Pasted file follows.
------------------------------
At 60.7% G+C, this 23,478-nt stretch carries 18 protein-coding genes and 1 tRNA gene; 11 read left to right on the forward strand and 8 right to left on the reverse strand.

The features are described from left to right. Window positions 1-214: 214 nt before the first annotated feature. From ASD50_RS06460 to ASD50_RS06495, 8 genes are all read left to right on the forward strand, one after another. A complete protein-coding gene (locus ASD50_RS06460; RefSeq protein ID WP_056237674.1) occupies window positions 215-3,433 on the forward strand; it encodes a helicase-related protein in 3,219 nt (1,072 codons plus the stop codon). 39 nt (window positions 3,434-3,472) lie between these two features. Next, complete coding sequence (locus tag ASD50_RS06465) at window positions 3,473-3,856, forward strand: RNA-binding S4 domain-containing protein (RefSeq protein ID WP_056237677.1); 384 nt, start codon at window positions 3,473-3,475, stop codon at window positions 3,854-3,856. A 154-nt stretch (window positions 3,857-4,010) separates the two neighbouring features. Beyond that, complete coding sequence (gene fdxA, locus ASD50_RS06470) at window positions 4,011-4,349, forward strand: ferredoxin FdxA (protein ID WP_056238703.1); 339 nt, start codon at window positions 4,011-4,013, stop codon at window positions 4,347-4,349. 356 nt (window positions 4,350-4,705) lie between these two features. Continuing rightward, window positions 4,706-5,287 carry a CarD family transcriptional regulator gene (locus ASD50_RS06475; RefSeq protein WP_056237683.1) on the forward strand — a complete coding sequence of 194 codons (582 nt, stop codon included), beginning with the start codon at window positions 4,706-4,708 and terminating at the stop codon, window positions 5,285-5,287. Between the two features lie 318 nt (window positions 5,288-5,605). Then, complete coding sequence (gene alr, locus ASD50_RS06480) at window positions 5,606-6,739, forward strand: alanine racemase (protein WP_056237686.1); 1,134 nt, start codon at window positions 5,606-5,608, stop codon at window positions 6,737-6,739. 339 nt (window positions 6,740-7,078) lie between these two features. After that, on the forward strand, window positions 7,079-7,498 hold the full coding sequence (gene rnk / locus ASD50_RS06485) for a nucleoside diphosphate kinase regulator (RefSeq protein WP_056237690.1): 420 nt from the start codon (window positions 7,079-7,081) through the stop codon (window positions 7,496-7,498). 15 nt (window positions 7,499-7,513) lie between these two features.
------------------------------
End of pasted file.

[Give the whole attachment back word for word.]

At 60.7% G+C, this 23,478-nt stretch carries 18 protein-coding genes and 1 tRNA gene; 11 read left to right on the forward strand and 8 right to left on the reverse strand.

The features are described from left to right. Window positions 1-214: 214 nt before the first annotated feature. From ASD50_RS06460 to ASD50_RS06495, 8 genes are all read left to right on the forward strand, one after another. A complete protein-coding gene (locus ASD50_RS06460; RefSeq protein ID WP_056237674.1) occupies window positions 215-3,433 on the forward strand; it encodes a helicase-related protein in 3,219 nt (1,072 codons plus the stop codon). 39 nt (window positions 3,434-3,472) lie between these two features. Next, complete coding sequence (locus tag ASD50_RS06465) at window positions 3,473-3,856, forward strand: RNA-binding S4 domain-containing protein (RefSeq protein ID WP_056237677.1); 384 nt, start codon at window positions 3,473-3,475, stop codon at window positions 3,854-3,856. A 154-nt stretch (window positions 3,857-4,010) separates the two neighbouring features. Beyond that, complete coding sequence (gene fdxA, locus ASD50_RS06470) at window positions 4,011-4,349, forward strand: ferredoxin FdxA (protein ID WP_056238703.1); 339 nt, start codon at window positions 4,011-4,013, stop codon at window positions 4,347-4,349. 356 nt (window positions 4,350-4,705) lie between these two features. Continuing rightward, window positions 4,706-5,287 carry a CarD family transcriptional regulator gene (locus ASD50_RS06475; RefSeq protein WP_056237683.1) on the forward strand — a complete coding sequence of 194 codons (582 nt, stop codon included), beginning with the start codon at window positions 4,706-4,708 and terminating at the stop codon, window positions 5,285-5,287. Between the two features lie 318 nt (window positions 5,288-5,605). Then, complete coding sequence (gene alr, locus ASD50_RS06480) at window positions 5,606-6,739, forward strand: alanine racemase (protein WP_056237686.1); 1,134 nt, start codon at window positions 5,606-5,608, stop codon at window positions 6,737-6,739. 339 nt (window positions 6,740-7,078) lie between these two features. After that, on the forward strand, window positions 7,079-7,498 hold the full coding sequence (gene rnk / locus ASD50_RS06485) for a nucleoside diphosphate kinase regulator (RefSeq protein WP_056237690.1): 420 nt from the start codon (window positions 7,079-7,081) through the stop codon (window positions 7,496-7,498). 15 nt (window positions 7,499-7,513) lie between these two features.